Speculation is the name of the game when it comes to Cuba's secretive internal affairs. And no issue has garnered more wagers than the health of Fidel Castro, who temporarily stepped down as leader in 2006 due to illness and ceded permanent control to his younger brother Raúl Castro in 2008.
Was Mr. Castro on his deathbed four years ago? What would his passing mean for Cuba? Is his reemergence on the public stage this summer, with a sudden flurry of speeches and impromptu appearances, a sign that he is back in power?
A 2007 cable apparently penned by Michael Palmry, then the top US diplomat to Cuba, said that Mr. Castro did almost die in 2006, on an airplane, when he suffered a perforated intestine. After the incident, an unnamed doctor offered the following prognosis: “He won’t die immediately, but he will progressively lose his faculties and become ever more debilitated until he dies.”
So far, however, that does not seem to be the case for the US Cold War enemy who recently praised WikiLeaks founder Julian Assange for bringing the US “morally to its knees.” Predictions on Castro's health have, to his foes, been disappointingly exaggerated, even though his longterm health will probably have little sway over the direction of Cuba, according to US diplomats' assessments in other leaked documents.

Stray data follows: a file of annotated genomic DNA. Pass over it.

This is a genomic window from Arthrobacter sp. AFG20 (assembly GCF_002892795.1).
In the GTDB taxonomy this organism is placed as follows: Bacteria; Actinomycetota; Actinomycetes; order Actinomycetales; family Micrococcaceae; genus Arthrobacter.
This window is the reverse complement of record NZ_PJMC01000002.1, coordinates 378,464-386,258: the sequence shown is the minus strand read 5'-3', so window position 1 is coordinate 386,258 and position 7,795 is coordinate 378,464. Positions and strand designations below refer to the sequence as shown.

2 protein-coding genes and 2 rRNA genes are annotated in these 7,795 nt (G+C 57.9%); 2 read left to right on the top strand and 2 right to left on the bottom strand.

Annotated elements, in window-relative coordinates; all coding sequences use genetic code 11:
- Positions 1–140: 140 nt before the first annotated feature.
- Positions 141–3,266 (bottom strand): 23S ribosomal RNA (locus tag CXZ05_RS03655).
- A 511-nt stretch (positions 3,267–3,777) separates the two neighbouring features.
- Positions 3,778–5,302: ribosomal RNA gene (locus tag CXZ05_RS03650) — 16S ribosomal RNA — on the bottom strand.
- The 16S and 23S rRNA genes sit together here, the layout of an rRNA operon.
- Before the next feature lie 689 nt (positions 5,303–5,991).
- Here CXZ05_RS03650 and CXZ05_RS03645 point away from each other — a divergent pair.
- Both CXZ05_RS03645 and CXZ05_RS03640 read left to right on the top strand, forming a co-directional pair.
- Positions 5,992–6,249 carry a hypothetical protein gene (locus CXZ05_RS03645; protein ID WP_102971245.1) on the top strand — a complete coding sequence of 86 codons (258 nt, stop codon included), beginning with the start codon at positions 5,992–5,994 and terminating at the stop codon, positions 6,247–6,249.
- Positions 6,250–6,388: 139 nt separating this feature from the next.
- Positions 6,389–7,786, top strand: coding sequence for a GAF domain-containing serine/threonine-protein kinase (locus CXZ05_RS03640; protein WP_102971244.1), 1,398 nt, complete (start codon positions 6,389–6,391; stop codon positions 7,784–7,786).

A 2009 cable from the US Interests Section, published by the Spanish newspaper El Pais but not yet uploaded to the WikiLeaks website, quotes a US diplomat as saying that Cubans’ “generally conservative nature after 50 years of repression, combined with still significant admiration for Fidel personally, argue against short term disturbances.”
The cable was reportedly written by Mr. Palmry's successor, Jonathan Farrar. He goes on to say that Fidel’s death would prompt the Cuban establishment to takes steps to ensure that Raul Castro remains in charge.
“GOC [Government of Cuba] officials would most likely manage the death announcement and subsequent funeral arrangements, etc., in great detail with a view toward putting the best face on the situation, both domestically and to the world,” he wrote. "Utmost care will be given to ensuring that the Cuban public understands that Raúl and the rest of the GOC remain in firm control.”
WikiLeaks' revelations come as Cuba is undergoing a radical shift in policy – regardless of whether Fidel has full recovered or not. As the Monitor detailed in a November cover story, plans by Raúl Castro to lay off 500,000 workers by the spring to buoy the ailing economy – offering them a chance to set up new cooperatives and privately-run enterprises – has Cubans grappling with rapid change.
Some Cubans are thrilled. Others are scared. The changes, however, seem inevitable.
Yet another leaked bit of information by Assange’s organization earlier this month, cites Italian diplomats saying earlier this year that Cuba may “become insolvent as early as 2011.”